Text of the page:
Twitter’s basic search tool is good for searching key words, but let’s say you want to find out what people in your local community are tweeting. You can refine your search by using Twitter’s advanced search page, which lets you search by location. By typing in your location and a key word, you can find related tweets anywhere between 1 mile and 1,000 miles of that location. (There’s an option for choosing the radius.)

If you find local people you want to interview, follow up with them on Twitter and ask them to send you a Direct Message with their contact information.

Twitter is a solid starting point. It doesn’t replace traditional shoe-leather reporting; it just helps you find sources you may not have otherwise come across. It’s up to you to follow up with the sources you find and, when appropriate, interview them.

Dig up the past.

One of the limitations of Twitter’s built-in search tool is that it doesn’t let you search for tweets from months and years ago. But there are other Twitter search tools that do. Topsy, for instance, lets you search for tweets from as far back as three years ago. To do this, go to Topsy’s advanced search page and where it says “Search a specific type,” click on “tweets.”

I don’t use this tool very often, but I think it can be helpful in some scenarios. Let’s say, for instance, that someone in your community has been arrested for a crime he committed months or years ago. You could use Topsy to search for that person’s tweets around the time of the crime. Or you could use it to see what a politician tweeted during a particular point in her campaign.

Help your audience keep track of an ongoing story.

When reporting on an ongoing story, some news sites create separate Twitter accounts. The Orlando Sentinel created a Casey Anthony Twitter account that amassed nearly 42,000 followers. The Sentinel tweets links to its Casey Anthony coverage from that account, and reporters used the account to live tweet from the trial.

Similarly, Poynter.org created a separate Twitter account specifically related to the News of the World scandal. Creating a separate account enabled us to give readers a go-to spot for our coverage and others’ coverage of the scandal. It also prevented us from bombarding the followers from our main account with tweets about News of the World. We continue to update it as news develops.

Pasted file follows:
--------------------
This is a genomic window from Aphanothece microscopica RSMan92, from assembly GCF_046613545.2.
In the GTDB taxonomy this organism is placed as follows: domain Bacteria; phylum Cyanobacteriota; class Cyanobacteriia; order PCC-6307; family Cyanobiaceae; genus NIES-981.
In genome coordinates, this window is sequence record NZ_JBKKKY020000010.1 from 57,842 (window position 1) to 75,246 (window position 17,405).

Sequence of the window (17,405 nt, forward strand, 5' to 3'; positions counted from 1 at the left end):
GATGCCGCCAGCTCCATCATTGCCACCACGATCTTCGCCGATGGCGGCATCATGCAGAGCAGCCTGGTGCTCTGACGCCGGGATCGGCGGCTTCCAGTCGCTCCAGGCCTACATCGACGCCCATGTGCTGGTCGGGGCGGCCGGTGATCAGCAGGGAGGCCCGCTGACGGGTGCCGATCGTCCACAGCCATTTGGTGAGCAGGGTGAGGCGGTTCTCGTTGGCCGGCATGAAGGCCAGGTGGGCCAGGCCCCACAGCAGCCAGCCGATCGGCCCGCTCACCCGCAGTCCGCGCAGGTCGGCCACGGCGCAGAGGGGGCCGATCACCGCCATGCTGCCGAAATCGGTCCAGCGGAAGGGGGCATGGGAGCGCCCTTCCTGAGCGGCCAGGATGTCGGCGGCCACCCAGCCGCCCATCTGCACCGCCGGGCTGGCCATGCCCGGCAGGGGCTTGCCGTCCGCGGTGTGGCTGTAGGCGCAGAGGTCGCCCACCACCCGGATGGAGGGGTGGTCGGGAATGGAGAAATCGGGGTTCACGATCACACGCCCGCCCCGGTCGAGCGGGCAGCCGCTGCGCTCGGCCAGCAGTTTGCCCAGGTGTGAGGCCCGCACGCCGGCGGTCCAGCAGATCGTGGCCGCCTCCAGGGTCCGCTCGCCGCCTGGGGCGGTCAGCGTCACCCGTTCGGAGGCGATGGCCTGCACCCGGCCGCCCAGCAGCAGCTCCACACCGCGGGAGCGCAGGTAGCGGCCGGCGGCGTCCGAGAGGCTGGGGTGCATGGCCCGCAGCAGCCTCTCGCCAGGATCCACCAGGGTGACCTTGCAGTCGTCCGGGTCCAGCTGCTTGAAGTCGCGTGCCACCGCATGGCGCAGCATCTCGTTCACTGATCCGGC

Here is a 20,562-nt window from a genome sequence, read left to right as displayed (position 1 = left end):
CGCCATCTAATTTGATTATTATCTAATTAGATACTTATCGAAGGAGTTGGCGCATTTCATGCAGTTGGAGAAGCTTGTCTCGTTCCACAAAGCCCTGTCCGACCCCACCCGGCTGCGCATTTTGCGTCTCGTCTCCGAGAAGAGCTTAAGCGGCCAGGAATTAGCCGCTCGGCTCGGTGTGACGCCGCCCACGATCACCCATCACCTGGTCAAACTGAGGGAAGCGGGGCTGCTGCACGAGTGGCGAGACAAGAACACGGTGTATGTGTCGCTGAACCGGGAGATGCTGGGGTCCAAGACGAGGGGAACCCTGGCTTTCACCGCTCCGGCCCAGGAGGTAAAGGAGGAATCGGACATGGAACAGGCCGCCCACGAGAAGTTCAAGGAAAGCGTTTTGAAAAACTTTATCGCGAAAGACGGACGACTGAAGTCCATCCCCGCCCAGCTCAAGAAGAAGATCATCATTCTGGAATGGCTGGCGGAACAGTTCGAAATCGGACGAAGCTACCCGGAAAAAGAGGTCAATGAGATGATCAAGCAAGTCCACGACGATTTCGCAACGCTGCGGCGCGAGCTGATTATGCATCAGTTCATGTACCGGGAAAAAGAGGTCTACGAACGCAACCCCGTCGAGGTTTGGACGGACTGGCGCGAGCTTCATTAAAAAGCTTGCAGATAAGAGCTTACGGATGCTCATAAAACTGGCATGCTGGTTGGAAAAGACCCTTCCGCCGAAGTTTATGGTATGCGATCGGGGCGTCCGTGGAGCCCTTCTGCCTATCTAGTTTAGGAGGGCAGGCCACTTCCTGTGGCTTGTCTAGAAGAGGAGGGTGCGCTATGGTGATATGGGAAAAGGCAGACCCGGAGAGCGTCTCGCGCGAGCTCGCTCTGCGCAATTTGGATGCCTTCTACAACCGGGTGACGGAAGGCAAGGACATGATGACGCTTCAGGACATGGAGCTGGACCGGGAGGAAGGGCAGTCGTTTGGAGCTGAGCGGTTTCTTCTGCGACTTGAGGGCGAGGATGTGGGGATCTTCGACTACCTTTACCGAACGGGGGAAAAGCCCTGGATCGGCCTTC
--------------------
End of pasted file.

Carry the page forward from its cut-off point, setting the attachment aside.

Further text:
When setting up a separate account, tweet about it from your site’s main Twitter account. Also, in the “bio” line, include your news sites’ URL and/or its main Twitter handle to show that the account is connected with your site.

Turn investigations into collaborative storytelling efforts.

Twitter is great for soliciting help with projects, especially when you’re strapped for time. Investigative reporter Wendy Norris used Twitter to seek help with an investigation in response to anecdotal reports that pharmacies across Colorado were locking up condoms and therefore making them less accessible.

Instead of doing all the reporting on her own, she tweeted: “Heading to the grocery/drug store this week? Join fun, stealth crowdsourcing project. No disguise needed. DM me if you’re in Colorado.”

This tweet, a Facebook post and an email led Norris to recruit 17 volunteers. The volunteers went to 64 stores in one week to find out whether condoms were locked up. They found that 63 of the stores sold condoms, and most made them readily available. With the volunteers’ help, Norris disproved the rumors in the community.

Last month, The Guardian’s Paul Lewis talked about how he’s used Twitter for investigations — and how to watch out for the risks involved.

Build your credibility.

Misinformation can spread quickly on Twitter, especially during breaking news situations. We saw this happen during the Gabrielle Giffords shooting and last month’s earthquake.

As a journalist, you can show your credibility by debunking incorrect information and only tweeting information you’ve verified. This doesn’t mean you shouldn’t tweet during breaking news situations. You can phrase your tweets by saying something along the lines of, “X is reporting Y, but we haven’t been able to confirm this information yet.” Or send a couple of tweets saying: “We are working on this story and will tweet updates as soon as we have them.” … “Here’s what we do know …”

This enables you to get your voice in the mix, while letting your audience know that you’re on top of the story and care about getting it right.

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  • http://twitter.com/MarcoLSilva Marco Leitão Silva

    Excellent post! Thank you so much for sharing the tips. May I add an extra one? As a reporter, I have also been using Tweepz.com to identify some of the most relevant users tweeting about particular subjects. I have found it very useful!! Cheers

  • http://twitter.com/Mario_Mahjong mario mahjong